• Eirik says:

      Thanks, I knew it was something; the nose wheel!
      Or maybe all wheels, I guess. A little higher and it would look like 757, even more sexy (if you can say such about a plane).

  5. Stephen R. Stapleton says:

    All told, frankly, if someone gave me one, I’d take it.

  6. Simon says:

    Personally, I think the 788 is too fat, too much like a sausage. It appears the 789 will fix that.

    I agree with the tail issue, Patrick. It appears Boeing has a tail design problem. The 788’s tail is too low (adding to the sausage appearance). The 777 tail is heigh enough, but way too narrow (especially on the -300 series) compared to the length and size of the aircraft. Makes the tail look too light and flimsy.

    The Dreamliner’s wing design is a work of art though.

  7. Speed says:

    This is from memory but I believe that one (or more) of the cockpit windows in most Boeing jets before the 787 had the same part number. Boeing has been using the same window for decades. Looking at pictures of 727s through 777s (except the 747) on airliners.net shows that the cockpit side windows (the ones that can be opened) are shaped the same and the general configuration of all the windows is the same.

    In any case, the 787 cockpit windows are one of its signature visual features.

  8. Jeo says:

    Every plane has to look like every other plane because of design efficiency requirements. There are only so many designs that work aerodynamically and yet also accommodate 300 passengers and their luggage.

    • Patrick says:

      There are good-looking contemporary airplanes, and there are terrible-looking contemporary airplanes. They will always look alike in certain ways, for the reason you mention, but there is plenty of wiggle room for aesthetics.

  9. Irwin says:

    You know what is really impressive piece of industrial design? Those windshield wipers… I don’t know what kind of voodoo is involved for those things to stay on the airplane at speeds over 500mph.

    • Speed says:

      Our host will certainly want to comment on this but in general the wipers are kept in the streamlined position at speed and used only on approach, landing and taxi.

    • Patrick says:

      The wipers are used only during taxi, takeoff or landing, at speeds well under 200 knots. And even then infrequently — only in heavy precipitation, usually.

  10. JSW says:

    After seeing the videos of a Boeing 787-9 Dreamliner perform acrobatic stunts at Farnborough there is no doubt in my mind. She’s gorgeous either on the ground or in the air.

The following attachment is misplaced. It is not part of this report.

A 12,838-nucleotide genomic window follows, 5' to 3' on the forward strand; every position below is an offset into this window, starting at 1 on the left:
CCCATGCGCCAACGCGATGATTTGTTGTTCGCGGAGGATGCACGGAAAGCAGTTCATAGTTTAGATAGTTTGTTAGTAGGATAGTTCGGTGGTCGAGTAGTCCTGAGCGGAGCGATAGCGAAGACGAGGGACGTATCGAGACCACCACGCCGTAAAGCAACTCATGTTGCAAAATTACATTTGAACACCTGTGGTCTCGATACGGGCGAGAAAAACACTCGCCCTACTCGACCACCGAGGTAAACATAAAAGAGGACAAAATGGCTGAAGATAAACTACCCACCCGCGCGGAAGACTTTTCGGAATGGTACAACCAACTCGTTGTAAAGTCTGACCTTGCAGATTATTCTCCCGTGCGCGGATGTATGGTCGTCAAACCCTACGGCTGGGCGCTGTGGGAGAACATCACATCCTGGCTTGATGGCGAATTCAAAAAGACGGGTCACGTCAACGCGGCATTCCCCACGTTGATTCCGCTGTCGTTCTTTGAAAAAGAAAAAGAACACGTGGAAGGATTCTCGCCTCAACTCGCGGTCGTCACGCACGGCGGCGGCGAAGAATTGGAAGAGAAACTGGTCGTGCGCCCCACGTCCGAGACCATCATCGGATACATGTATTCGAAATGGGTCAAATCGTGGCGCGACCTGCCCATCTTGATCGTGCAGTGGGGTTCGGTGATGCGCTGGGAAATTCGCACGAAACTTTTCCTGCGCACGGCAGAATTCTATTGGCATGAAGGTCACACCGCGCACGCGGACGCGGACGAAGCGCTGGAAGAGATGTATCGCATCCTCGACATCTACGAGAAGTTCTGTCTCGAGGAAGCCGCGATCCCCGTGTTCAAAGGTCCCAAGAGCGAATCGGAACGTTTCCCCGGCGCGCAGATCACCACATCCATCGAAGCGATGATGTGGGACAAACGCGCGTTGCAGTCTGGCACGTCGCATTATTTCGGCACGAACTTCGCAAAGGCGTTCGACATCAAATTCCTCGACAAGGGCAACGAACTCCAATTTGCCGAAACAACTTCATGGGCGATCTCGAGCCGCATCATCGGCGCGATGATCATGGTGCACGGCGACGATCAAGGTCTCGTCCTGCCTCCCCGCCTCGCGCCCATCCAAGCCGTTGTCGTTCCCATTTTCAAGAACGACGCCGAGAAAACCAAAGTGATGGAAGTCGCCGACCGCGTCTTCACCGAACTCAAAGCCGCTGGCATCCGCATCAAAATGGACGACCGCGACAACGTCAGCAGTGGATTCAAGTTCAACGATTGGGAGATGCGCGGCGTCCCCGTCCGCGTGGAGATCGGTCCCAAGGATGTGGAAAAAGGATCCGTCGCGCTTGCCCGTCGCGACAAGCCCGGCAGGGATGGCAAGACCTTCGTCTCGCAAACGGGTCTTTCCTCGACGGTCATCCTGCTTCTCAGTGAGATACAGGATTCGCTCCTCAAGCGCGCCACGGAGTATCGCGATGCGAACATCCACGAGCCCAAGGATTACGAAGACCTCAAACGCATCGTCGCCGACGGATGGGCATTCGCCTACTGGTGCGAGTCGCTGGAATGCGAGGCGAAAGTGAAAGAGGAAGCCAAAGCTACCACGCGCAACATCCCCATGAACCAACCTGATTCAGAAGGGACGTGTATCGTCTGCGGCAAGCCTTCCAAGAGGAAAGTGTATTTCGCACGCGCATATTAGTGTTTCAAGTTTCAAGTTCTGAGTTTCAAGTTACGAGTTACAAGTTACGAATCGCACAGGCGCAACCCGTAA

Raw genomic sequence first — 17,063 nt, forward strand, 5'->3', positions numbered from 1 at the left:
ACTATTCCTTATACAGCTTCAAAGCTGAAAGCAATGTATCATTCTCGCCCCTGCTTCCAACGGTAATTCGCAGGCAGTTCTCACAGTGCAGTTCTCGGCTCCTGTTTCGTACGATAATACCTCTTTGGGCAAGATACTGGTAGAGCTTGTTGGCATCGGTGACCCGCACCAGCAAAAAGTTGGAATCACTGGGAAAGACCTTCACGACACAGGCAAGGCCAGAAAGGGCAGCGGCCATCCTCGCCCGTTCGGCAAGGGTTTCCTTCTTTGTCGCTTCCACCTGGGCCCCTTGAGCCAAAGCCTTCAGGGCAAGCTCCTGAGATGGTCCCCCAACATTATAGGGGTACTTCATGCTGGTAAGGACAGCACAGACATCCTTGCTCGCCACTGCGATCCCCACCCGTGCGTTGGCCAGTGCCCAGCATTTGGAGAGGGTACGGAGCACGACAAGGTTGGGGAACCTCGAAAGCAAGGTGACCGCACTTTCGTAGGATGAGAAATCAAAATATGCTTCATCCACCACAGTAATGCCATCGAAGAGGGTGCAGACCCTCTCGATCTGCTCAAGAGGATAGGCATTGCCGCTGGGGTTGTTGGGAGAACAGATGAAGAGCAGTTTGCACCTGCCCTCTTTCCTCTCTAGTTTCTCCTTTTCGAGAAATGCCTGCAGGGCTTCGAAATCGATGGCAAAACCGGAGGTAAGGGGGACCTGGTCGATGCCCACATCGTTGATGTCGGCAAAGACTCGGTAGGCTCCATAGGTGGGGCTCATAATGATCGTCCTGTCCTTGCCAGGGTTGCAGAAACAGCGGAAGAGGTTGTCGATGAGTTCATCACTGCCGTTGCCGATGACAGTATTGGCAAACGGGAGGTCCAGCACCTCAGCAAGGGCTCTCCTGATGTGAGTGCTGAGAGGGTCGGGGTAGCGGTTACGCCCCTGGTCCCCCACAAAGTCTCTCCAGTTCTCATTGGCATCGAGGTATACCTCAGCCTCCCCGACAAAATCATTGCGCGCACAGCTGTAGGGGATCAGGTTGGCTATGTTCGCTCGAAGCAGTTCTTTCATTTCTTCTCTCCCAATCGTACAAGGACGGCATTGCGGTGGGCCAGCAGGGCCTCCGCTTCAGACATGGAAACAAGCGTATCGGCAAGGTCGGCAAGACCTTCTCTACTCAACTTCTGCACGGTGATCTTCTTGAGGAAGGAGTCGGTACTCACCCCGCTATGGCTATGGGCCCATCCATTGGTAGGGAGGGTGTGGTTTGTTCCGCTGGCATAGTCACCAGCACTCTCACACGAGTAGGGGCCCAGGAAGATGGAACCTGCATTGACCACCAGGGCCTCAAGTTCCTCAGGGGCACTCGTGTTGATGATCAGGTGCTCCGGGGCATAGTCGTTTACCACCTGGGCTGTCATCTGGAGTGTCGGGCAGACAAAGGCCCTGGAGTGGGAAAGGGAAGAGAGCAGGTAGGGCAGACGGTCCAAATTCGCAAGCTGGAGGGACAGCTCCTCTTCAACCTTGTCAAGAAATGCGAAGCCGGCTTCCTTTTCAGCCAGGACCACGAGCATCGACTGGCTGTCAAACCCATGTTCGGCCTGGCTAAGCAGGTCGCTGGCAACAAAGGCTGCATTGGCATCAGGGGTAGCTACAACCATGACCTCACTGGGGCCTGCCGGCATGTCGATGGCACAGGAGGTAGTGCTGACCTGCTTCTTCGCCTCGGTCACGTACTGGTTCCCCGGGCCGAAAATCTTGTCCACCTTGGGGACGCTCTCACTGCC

11. Dan Ullman says:

    The major reason that aircraft are not easily identifiable at a distance is simply because engine placement has become a given, they appear under the wings. Douglas had a weakness for engines on the back of the aircraft in one way or another. This turned out to a bad idea and neither Airbus nor Boeing did it. This makes aircraft much harder to identify.

    That said, when the 737 got the winglets it became a much prettier aircraft. For a while, it was easy to identify the 737 when it was on approach. Not so much anymore.

    • Rod says:

      Why are back-mounted engines a “bad idea”? Everything in aircraft design (and indeed all engineering) involves a trade-off between this advantage and that disadvantage.

      Virtually everything conceivable has been tried and what you say is true: the overall evolutionary winner is engines mounted under the wing, one fin and horizontal stabilizers low rather than high.

      As for winglets (I think “wingtip sails” is a much better name), I disagree that they improve a 737’s appearance, though they may its performance.

      But that’s esthetic sensibility fer ya.

    • James David Walley says:

      “Douglas had a weakness for engines on the back of the aircraft in one way or another. This turned out to a bad idea and neither Airbus nor Boeing did it.”

      Have you ever heard of an aircraft known as the Boeing 727? I think a few of them got made back in the 1960s.

    • Patrick says:

      >> The major reason that aircraft are not easily identifiable at a distance is simply because engine placement has become a given, they appear under the wings. <<